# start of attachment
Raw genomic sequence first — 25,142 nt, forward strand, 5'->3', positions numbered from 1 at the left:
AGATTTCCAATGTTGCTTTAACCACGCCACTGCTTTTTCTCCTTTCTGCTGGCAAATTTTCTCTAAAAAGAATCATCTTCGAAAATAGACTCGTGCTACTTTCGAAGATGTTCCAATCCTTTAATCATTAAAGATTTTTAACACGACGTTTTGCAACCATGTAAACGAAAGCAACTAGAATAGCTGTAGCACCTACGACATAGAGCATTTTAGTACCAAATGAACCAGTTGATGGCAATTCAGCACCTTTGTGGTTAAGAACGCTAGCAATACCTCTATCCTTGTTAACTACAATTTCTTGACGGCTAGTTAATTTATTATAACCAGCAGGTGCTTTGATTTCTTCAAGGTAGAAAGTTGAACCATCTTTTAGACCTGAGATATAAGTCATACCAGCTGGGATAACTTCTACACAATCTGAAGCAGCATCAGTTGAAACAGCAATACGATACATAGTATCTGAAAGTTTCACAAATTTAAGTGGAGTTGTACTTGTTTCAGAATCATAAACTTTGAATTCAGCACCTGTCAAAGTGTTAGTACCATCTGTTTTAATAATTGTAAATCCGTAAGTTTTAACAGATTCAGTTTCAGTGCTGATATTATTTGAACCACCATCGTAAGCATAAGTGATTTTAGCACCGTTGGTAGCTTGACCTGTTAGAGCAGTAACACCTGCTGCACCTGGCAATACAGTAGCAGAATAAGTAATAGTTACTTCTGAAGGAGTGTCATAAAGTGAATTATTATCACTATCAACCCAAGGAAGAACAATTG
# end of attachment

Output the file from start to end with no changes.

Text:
Raw genomic sequence first — 25,142 nt, forward strand, 5'->3', positions numbered from 1 at the left:
AGATTTCCAATGTTGCTTTAACCACGCCACTGCTTTTTCTCCTTTCTGCTGGCAAATTTTCTCTAAAAAGAATCATCTTCGAAAATAGACTCGTGCTACTTTCGAAGATGTTCCAATCCTTTAATCATTAAAGATTTTTAACACGACGTTTTGCAACCATGTAAACGAAAGCAACTAGAATAGCTGTAGCACCTACGACATAGAGCATTTTAGTACCAAATGAACCAGTTGATGGCAATTCAGCACCTTTGTGGTTAAGAACGCTAGCAATACCTCTATCCTTGTTAACTACAATTTCTTGACGGCTAGTTAATTTATTATAACCAGCAGGTGCTTTGATTTCTTCAAGGTAGAAAGTTGAACCATCTTTTAGACCTGAGATATAAGTCATACCAGCTGGGATAACTTCTACACAATCTGAAGCAGCATCAGTTGAAACAGCAATACGATACATAGTATCTGAAAGTTTCACAAATTTAAGTGGAGTTGTACTTGTTTCAGAATCATAAACTTTGAATTCAGCACCTGTCAAAGTGTTAGTACCATCTGTTTTAATAATTGTAAATCCGTAAGTTTTAACAGATTCAGTTTCAGTGCTGATATTATTTGAACCACCATCGTAAGCATAAGTGATTTTAGCACCGTTGGTAGCTTGACCTGTTAGAGCAGTAACACCTGCTGCACCTGGCAATACAGTAGCAGAATAAGTAATAGTTACTTCTGAAGGAGTGTCATAAAGTGAATTATTATCACTATCAACCCAAGGAAGAACAATTG